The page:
Hollywood excludes women film directors: rights group
The ACLU believes government oversight and pressure is needed to resolve the issue
The American Civil Liberties Union (ACLU) called Tuesday for government action to confront “widespread exclusion of women directors” in the US film and television industries.
In letters to federal and California state civil rights authorities, it said women directors face “a systematic pattern and practice of discrimination and exclusion” that cannot be allowed to stand.
“Hollywood does not get a free pass when it comes to civil rights,” Melissa Goodman, an ACLU attorney in Los Angeles involved in the campaign, told AFP.
The ACLU -- the nation’s leading civil rights organization -- believes government oversight and pressure is needed to resolve the issue, she said.
The 15-page letters were made public on the eve of the Cannes film festival, when Hollywood’s movers and shakers decamp to the French Riviera for 12 days of deal-making, networking and promotion.
Their call for action follows months of interviews and fact-finding among 50 women directors who, Goodman said, prefer to remain anonymous for now.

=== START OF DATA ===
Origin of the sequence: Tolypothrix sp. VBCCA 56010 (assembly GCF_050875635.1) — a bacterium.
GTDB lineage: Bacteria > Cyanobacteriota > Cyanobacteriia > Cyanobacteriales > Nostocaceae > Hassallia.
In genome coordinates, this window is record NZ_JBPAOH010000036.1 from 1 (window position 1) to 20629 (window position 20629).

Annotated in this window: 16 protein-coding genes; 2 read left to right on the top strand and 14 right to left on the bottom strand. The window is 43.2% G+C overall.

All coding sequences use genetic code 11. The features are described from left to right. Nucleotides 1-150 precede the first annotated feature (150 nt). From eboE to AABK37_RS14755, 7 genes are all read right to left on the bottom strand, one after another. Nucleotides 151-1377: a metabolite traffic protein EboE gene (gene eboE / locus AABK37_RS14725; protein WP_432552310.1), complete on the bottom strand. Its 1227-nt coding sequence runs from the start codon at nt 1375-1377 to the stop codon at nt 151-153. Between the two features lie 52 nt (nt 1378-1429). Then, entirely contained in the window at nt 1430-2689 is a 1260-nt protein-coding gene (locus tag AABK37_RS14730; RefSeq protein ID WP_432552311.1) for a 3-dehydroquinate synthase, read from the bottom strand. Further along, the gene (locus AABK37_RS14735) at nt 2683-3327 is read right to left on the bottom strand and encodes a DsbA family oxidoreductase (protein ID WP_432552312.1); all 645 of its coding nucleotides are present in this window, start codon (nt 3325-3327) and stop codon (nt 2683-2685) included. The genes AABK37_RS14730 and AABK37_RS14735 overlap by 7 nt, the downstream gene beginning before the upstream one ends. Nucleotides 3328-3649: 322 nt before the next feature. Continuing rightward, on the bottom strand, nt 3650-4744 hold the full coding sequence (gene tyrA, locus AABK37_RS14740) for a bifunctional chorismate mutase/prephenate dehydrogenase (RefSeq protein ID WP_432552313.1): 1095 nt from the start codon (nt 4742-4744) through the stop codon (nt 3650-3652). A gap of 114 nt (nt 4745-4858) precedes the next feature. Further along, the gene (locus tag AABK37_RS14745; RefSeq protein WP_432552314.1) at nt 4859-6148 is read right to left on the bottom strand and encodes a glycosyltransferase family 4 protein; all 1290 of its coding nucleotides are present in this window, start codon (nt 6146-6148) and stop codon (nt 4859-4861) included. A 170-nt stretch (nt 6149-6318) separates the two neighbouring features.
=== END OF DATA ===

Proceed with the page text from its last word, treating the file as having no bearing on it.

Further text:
“By some estimates, fewer women are working as film and television directors today than there were two decades ago,” the ACLU said in a statement.
In 2014, it said, women accounted for only seven percent of directors on the year’s top 250 grossing films, down two percentage points from 1998.
In television, meanwhile, 70 American network shows -- nearly a third of the total -- employed no women at all to direct any of their episodes.
“The failure to hire women directors in film and television cannot be attributed to a lack of qualified or interested women,” the ACLU argued.
Women are “well represented” at top film schools, and the number of women studying to become directors is “roughly equal” to that of men.
Yet women directors encounter an “intentional and discriminatory failure” by studios, networks and producers to consider or hire from their ranks, the ACLU said in its three letters.
They also run across “sex stereotyping” in hiring and evaluation, with no help from “ineffective programs” that ought to be correcting Hollywood’s gender imbalance.
“Nearly every woman with whom we spoke had either experienced directly or was aware of the widespread perception that women are better suited to and typically only considered for projects that are ‘women-oriented,’ such as romantic comedies, women-centered shows, or, commercials for ‘girl’ products,” the ACLU’s letters said.
At least a dozen women directors, meanwhile, said their careers had stalled after winning festival awards for their first films, while male counterparts went on to do big-budget fare.
Only four women have ever been nominated for an Academy Award for best director and only one has won -- Kathryn Bigelow in 2010 for “The Hurt Locker.”
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